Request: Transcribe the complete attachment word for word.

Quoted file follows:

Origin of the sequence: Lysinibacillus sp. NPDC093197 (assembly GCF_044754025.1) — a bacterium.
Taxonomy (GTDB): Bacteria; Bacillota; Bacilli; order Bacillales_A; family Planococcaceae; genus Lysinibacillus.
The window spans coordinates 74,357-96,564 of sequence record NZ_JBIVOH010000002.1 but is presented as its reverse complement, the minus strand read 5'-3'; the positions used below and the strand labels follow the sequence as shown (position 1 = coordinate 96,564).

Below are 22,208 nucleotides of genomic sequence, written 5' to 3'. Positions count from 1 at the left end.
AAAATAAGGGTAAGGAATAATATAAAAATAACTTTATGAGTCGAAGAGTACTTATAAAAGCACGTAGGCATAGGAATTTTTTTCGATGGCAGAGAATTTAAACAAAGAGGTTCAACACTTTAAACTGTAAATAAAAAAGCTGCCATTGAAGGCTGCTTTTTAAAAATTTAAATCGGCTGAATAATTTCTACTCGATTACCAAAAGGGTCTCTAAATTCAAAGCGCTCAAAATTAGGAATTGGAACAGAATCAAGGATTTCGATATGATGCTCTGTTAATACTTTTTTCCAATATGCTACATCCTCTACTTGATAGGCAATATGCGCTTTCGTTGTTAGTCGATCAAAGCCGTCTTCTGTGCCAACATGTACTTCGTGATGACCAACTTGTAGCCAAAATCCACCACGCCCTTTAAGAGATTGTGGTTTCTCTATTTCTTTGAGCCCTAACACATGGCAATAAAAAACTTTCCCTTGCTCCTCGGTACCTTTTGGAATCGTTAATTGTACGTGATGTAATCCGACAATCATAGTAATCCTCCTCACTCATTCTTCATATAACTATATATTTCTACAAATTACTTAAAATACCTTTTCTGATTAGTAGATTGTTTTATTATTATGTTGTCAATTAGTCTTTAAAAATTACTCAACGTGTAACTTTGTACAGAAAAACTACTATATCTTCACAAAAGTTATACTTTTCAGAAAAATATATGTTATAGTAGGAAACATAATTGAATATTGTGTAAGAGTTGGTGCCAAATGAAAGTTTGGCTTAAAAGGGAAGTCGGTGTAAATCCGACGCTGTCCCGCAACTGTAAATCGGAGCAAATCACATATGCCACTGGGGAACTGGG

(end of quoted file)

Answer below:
Origin of the sequence: Lysinibacillus sp. NPDC093197 (assembly GCF_044754025.1) — a bacterium.
Taxonomy (GTDB): Bacteria; Bacillota; Bacilli; order Bacillales_A; family Planococcaceae; genus Lysinibacillus.
The window spans coordinates 74,357-96,564 of sequence record NZ_JBIVOH010000002.1 but is presented as its reverse complement, the minus strand read 5'-3'; the positions used below and the strand labels follow the sequence as shown (position 1 = coordinate 96,564).

Below are 22,208 nucleotides of genomic sequence, written 5' to 3'. Positions count from 1 at the left end.
AAAATAAGGGTAAGGAATAATATAAAAATAACTTTATGAGTCGAAGAGTACTTATAAAAGCACGTAGGCATAGGAATTTTTTTCGATGGCAGAGAATTTAAACAAAGAGGTTCAACACTTTAAACTGTAAATAAAAAAGCTGCCATTGAAGGCTGCTTTTTAAAAATTTAAATCGGCTGAATAATTTCTACTCGATTACCAAAAGGGTCTCTAAATTCAAAGCGCTCAAAATTAGGAATTGGAACAGAATCAAGGATTTCGATATGATGCTCTGTTAATACTTTTTTCCAATATGCTACATCCTCTACTTGATAGGCAATATGCGCTTTCGTTGTTAGTCGATCAAAGCCGTCTTCTGTGCCAACATGTACTTCGTGATGACCAACTTGTAGCCAAAATCCACCACGCCCTTTAAGAGATTGTGGTTTCTCTATTTCTTTGAGCCCTAACACATGGCAATAAAAAACTTTCCCTTGCTCCTCGGTACCTTTTGGAATCGTTAATTGTACGTGATGTAATCCGACAATCATAGTAATCCTCCTCACTCATTCTTCATATAACTATATATTTCTACAAATTACTTAAAATACCTTTTCTGATTAGTAGATTGTTTTATTATTATGTTGTCAATTAGTCTTTAAAAATTACTCAACGTGTAACTTTGTACAGAAAAACTACTATATCTTCACAAAAGTTATACTTTTCAGAAAAATATATGTTATAGTAGGAAACATAATTGAATATTGTGTAAGAGTTGGTGCCAAATGAAAGTTTGGCTTAAAAGGGAAGTCGGTGTAAATCCGACGCTGTCCCGCAACTGTAAATCGGAGCAAATCACATATGCCACTGGGGAACTGGG